Also that week, the show's star, actor-singer Miley Cyrus, released her second album, "Hannah Montana 2: Meet Miley Cyrus." It was the top-selling record for the week in the U.S. (Miley's dad is country music recording artist Billy Ray Cyrus; he also plays her dad on the show.)

Add to all the momentum a bunch of recent or upcoming cameos, and the show just may continue to snowball. Season two guests include Larry David, Joey Fatone, Dolly Parton, Vicki Lawrence and Jesse McCartney.

A hit show is always a confluence of things-great writing, production values, casting, promotion, platform, timing, luck.

But Steven and Michael are veterans with a clear vision and deserve some serious credit for "Hannah Montana's" success.

They are, after all, working with a unique set of challenges.

For one thing, cable shows like this typically are made for about half the budget of a typical prime-time comedy.

Also, the show centers on the life of a teenage girl who happens to secretly be a rock star (only a few people in her life know it), so it operates in two different worlds. There's Miley's day-to-day life and then there's her alter ego singer Hannah Montana's life as a performer.

These guys create a truly complex show each week. They avoid obvious jokes, and they aim to be responsible yet subtle with their core 6- to 11-year-old audience.

"We try to make it so adults can watch," Steven said.

"We don't write down," Michael said, adding that in a way it's harder than traditional prime time. "You can't go for the cheap, easy, sexy, edgy funny. There are more restrictions."

The producers both said they feel a sense of personal integrity about this show.

"We see if we can teach some morality, how to be a good person without shooting a flare up," Michael said.

Then there's the little fact that Steven and Michael are grown men writing for a teenage girl character.

That's actually the least of their concerns, they say.

"Everybody has the same insecurities, same fears," Steven said. "When you get older you just have a bigger vocabulary. Michael and I having been performers, we also are familiar with that part of things."

The writing process is very collaborative, they said. The entire staff, which all came out of prime time, writes all the episodes together.

The producers also tell the kids in the cast to flag dialogue if it doesn't sound right to them and to suggest alternatives.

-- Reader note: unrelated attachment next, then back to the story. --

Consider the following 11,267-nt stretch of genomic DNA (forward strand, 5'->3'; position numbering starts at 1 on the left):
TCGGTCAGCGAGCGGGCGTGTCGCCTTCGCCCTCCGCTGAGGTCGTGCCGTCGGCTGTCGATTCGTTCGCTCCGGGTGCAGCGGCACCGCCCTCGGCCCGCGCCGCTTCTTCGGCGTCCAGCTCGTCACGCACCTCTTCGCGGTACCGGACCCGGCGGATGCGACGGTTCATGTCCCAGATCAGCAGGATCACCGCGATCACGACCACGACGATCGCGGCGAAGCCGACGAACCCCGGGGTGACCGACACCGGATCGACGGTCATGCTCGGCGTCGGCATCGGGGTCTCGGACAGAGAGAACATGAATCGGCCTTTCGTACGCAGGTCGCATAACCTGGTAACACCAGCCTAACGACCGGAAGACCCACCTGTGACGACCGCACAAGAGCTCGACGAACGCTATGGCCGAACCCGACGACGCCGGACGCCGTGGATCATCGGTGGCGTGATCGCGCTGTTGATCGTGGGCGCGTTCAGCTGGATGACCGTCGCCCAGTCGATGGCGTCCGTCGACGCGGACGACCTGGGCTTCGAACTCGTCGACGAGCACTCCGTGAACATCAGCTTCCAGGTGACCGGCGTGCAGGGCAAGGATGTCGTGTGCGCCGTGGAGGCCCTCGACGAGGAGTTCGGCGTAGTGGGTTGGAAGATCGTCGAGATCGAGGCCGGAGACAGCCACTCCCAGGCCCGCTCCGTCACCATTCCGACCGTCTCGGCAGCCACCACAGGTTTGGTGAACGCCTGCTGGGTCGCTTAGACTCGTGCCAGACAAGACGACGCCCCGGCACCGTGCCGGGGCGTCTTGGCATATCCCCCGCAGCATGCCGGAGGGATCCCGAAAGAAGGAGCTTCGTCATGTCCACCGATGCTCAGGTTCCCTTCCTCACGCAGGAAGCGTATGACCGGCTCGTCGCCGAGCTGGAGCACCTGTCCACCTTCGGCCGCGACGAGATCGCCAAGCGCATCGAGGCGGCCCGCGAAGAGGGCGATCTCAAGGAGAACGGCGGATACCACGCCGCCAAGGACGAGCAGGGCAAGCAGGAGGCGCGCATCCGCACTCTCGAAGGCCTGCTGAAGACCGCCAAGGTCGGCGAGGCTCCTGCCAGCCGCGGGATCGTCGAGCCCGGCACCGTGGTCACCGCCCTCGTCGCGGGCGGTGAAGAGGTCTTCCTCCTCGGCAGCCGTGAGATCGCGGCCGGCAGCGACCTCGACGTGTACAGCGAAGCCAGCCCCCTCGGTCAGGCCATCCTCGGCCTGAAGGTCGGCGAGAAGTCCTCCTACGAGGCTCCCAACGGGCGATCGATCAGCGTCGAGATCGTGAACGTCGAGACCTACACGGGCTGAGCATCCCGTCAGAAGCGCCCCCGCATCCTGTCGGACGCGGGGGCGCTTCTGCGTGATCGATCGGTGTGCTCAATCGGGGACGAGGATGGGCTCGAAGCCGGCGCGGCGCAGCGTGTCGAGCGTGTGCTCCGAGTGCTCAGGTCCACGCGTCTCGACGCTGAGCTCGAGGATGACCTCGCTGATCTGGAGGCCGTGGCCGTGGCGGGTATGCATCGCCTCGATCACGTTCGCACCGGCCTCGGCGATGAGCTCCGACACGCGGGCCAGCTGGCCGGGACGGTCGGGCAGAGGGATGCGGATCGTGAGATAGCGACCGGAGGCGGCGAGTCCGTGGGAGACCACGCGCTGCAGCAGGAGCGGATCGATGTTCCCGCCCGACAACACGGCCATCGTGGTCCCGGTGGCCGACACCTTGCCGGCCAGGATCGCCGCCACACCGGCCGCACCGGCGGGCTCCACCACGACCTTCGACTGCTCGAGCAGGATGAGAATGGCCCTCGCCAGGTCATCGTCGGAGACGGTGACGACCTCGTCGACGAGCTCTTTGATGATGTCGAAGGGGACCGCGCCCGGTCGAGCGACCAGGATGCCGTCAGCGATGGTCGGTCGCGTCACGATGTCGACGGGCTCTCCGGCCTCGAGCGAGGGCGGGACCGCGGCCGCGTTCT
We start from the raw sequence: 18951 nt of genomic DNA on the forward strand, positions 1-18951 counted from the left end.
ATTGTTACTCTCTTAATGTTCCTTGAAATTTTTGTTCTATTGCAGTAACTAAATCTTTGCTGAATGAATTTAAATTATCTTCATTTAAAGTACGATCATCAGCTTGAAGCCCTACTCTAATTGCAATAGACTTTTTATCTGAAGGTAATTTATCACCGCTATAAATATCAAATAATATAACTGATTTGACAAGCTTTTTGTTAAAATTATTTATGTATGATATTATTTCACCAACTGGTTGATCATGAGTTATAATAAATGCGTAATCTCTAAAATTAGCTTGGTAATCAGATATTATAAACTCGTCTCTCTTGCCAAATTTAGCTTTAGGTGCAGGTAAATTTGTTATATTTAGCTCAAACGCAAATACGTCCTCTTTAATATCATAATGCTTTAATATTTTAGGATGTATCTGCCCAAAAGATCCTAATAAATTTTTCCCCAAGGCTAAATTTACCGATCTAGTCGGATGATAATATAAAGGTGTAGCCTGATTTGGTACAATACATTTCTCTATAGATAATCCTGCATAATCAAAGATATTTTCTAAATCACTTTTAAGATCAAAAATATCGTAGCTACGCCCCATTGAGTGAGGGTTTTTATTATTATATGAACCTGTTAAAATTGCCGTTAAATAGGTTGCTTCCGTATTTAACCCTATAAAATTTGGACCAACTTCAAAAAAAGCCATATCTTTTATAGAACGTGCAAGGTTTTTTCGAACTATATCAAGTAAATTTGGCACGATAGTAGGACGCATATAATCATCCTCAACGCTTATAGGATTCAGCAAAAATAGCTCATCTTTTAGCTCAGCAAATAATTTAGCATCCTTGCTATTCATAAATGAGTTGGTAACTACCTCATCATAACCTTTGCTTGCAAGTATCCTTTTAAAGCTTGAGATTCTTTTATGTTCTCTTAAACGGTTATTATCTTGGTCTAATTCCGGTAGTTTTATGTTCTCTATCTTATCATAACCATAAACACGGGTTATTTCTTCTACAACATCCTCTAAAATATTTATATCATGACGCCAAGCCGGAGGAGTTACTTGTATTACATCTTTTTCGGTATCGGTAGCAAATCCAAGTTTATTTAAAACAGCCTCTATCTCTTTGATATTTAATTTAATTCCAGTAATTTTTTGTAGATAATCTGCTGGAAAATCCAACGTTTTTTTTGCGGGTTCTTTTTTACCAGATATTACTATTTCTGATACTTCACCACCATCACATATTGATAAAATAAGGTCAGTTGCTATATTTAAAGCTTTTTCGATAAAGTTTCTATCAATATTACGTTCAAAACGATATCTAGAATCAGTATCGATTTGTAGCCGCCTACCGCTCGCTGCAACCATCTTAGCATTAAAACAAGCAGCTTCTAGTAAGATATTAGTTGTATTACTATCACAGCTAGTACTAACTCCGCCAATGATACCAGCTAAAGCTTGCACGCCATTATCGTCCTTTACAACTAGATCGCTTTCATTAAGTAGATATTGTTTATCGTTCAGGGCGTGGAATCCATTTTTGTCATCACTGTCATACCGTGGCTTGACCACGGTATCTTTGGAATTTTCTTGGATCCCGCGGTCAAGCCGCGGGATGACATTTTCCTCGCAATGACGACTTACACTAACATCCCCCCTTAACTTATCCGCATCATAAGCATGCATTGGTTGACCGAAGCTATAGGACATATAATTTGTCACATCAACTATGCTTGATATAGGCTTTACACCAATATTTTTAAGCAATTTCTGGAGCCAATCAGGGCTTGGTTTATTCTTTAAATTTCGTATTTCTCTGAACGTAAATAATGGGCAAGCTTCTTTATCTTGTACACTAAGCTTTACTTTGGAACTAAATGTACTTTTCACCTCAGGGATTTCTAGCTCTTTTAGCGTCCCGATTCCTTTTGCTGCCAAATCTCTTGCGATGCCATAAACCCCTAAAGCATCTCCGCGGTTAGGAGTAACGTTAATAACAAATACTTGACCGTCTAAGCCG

Steven and Michael do all this with a largely inexperienced cast, which must film during limited hours due to child labor regulations.

The producers are quickly bringing the cast along as they go. Their mantra lately is reminding the kids to hear the laugh of the studio audience; it helps with comedic timing.

They say Miley's evolution is one of the most rewarding aspects of the job.

She has literally grown before their eyes. She was 11 when they saw her tape, 12 when they cast her, and now she's going on 15. She's also shot up about a foot in that time, they said.

"We are so lucky to have a show that can be so goofy, so silly, then have emotional moments," Steven said. "In the first season, Miley was more uncomfortable with the more emotional stuff. Now she not only can do it, she loves it."

Miley is grounded and hard-working, they said.

"She drinks it up," Michael said.

"She soaks it up," Steven echoed. "Some of it she was just born with in her genes. She's seen her dad and wants to do this for the rest of her life."

The producers also seem to be getting paid by this show with more goodwill and lifestyle perks than perhaps either has experienced in his career. Steven said he never thought he'd top the experience of working on "Murphy Brown," but just might be doing it with "Hannah Montana."

Steven and Michael said they generally pull off their jobs by working approximately 8 a.m. to 7 or 8 p.m. Monday through Friday. That's an unusually civilized workday in the world of sitcoms.

"I saw too many suns coming up working on other shows," Michael said.

"We like our families, so we want to go home," Steven said.

Prime time is just plain hard, he added.

"You do the best you can, the show goes on the air," he said. "People say they saw the show, they might say it was cute, and that's about all you get.

"Or they say it's cute but .," Michael chimed in. "On this show we get 'Omigod.' There's so much positive feedback."

"Nobody's getting rich on cable, but everybody is proud to be part of this," Steven said.